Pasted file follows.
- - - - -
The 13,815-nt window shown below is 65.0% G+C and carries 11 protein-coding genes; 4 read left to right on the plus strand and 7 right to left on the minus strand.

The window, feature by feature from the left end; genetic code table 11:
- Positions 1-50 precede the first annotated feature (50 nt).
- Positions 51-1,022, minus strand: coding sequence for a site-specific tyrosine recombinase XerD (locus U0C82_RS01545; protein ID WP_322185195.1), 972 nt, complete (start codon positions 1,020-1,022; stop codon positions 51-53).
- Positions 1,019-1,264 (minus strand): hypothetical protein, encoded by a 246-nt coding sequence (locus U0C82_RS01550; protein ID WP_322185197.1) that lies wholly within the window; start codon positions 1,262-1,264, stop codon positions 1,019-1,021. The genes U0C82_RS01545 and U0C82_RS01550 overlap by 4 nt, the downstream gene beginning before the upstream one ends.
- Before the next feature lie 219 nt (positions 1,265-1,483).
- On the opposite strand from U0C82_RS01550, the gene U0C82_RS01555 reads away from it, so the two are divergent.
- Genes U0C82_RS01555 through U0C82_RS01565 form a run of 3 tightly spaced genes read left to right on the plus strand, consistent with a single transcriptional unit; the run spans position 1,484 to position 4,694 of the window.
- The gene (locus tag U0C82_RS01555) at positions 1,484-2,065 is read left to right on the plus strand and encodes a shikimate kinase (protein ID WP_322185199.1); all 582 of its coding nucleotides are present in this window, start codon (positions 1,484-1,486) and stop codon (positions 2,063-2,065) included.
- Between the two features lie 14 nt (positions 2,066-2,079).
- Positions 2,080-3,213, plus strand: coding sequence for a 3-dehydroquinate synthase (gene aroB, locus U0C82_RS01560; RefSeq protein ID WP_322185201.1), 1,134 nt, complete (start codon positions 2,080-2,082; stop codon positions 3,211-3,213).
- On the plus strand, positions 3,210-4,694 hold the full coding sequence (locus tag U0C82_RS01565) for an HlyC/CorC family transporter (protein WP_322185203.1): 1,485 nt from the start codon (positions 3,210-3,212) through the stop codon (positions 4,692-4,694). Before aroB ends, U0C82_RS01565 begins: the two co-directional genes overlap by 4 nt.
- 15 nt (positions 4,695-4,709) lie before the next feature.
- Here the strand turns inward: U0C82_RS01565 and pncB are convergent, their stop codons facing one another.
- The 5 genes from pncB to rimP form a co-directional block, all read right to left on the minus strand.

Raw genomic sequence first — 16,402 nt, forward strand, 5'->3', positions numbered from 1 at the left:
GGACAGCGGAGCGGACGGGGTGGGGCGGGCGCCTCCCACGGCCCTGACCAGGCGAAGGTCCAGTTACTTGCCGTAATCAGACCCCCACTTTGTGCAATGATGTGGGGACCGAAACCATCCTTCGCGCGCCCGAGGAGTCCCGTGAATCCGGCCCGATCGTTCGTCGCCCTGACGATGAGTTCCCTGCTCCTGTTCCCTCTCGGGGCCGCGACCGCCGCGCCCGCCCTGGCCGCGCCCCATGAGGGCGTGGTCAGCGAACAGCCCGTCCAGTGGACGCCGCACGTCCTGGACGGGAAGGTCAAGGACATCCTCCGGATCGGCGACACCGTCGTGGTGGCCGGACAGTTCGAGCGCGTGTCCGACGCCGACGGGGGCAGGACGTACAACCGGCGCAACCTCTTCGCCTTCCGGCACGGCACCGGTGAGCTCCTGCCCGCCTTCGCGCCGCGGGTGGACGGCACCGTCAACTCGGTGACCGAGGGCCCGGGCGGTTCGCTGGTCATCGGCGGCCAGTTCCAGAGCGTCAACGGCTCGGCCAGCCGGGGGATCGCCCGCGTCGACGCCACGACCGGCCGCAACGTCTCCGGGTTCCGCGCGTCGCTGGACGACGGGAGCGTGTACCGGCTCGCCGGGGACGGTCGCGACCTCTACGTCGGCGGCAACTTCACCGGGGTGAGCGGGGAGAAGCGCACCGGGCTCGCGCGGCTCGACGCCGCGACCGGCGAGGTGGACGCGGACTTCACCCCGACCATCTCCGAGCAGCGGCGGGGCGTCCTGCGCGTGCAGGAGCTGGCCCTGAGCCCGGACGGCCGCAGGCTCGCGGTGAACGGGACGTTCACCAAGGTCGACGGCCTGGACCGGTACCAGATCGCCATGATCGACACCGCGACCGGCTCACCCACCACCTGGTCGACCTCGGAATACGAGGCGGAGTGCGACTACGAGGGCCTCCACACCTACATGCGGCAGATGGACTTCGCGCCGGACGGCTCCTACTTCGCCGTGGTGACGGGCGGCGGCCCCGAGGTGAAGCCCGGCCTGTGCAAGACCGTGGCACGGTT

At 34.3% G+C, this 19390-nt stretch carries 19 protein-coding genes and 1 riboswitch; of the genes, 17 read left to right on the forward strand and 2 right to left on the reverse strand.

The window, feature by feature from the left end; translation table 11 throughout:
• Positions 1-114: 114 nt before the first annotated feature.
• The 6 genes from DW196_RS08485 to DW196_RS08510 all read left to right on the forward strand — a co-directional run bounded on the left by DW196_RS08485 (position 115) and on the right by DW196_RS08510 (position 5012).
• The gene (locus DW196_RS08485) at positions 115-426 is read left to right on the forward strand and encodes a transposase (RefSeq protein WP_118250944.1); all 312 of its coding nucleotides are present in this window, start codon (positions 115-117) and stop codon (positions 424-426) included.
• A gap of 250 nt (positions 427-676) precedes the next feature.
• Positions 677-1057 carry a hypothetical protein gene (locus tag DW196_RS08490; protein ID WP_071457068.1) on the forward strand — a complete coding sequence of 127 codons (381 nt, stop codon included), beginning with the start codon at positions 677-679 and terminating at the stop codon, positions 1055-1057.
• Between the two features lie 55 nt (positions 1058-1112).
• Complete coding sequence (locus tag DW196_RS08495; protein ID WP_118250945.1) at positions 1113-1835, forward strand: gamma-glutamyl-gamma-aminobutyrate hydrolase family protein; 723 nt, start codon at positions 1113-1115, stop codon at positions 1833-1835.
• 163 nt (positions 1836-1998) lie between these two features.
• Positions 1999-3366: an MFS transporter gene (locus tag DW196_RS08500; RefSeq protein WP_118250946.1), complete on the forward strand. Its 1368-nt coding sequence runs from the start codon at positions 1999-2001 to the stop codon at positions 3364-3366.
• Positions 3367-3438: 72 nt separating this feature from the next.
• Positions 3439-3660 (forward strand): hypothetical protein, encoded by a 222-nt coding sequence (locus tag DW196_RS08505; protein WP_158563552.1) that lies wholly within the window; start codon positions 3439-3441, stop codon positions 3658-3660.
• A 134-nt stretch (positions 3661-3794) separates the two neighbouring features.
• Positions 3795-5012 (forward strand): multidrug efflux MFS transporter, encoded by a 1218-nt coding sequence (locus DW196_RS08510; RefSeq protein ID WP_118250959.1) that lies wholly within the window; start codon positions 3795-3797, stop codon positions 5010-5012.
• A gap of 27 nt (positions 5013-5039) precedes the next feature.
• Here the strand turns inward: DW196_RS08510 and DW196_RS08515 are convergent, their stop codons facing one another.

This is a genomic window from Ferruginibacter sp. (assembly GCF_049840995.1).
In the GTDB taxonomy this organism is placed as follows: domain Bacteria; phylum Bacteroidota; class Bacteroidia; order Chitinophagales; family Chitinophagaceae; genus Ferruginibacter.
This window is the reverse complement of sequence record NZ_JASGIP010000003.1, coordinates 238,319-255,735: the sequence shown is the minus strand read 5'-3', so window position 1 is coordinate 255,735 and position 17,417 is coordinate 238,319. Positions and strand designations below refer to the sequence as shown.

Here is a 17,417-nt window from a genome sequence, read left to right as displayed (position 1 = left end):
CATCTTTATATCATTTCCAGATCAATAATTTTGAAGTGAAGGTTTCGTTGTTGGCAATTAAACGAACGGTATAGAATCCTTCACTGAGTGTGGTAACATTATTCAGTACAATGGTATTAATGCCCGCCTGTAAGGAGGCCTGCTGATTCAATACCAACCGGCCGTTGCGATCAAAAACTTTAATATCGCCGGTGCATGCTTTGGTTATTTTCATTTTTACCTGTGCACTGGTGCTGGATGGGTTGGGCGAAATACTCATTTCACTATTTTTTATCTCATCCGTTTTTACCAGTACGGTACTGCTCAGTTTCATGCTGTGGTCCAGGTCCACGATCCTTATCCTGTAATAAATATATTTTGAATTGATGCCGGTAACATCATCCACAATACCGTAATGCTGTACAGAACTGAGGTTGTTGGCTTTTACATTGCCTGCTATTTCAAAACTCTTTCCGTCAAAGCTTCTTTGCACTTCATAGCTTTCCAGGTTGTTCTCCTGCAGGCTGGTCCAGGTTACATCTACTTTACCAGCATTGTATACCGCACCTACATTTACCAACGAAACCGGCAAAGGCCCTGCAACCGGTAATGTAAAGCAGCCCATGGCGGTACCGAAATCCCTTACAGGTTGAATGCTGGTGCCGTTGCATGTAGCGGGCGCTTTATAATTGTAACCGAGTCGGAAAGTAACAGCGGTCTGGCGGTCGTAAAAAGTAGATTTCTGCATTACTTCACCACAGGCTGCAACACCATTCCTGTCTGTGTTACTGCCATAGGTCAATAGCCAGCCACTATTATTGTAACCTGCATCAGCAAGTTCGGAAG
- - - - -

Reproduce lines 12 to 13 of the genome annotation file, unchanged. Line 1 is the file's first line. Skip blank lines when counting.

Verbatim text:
- On the plus strand, positions 3,210-4,694 hold the full coding sequence (locus tag U0C82_RS01565) for an HlyC/CorC family transporter (protein WP_322185203.1): 1,485 nt from the start codon (positions 3,210-3,212) through the stop codon (positions 4,692-4,694). Before aroB ends, U0C82_RS01565 begins: the two co-directional genes overlap by 4 nt.
- 15 nt (positions 4,695-4,709) lie before the next feature.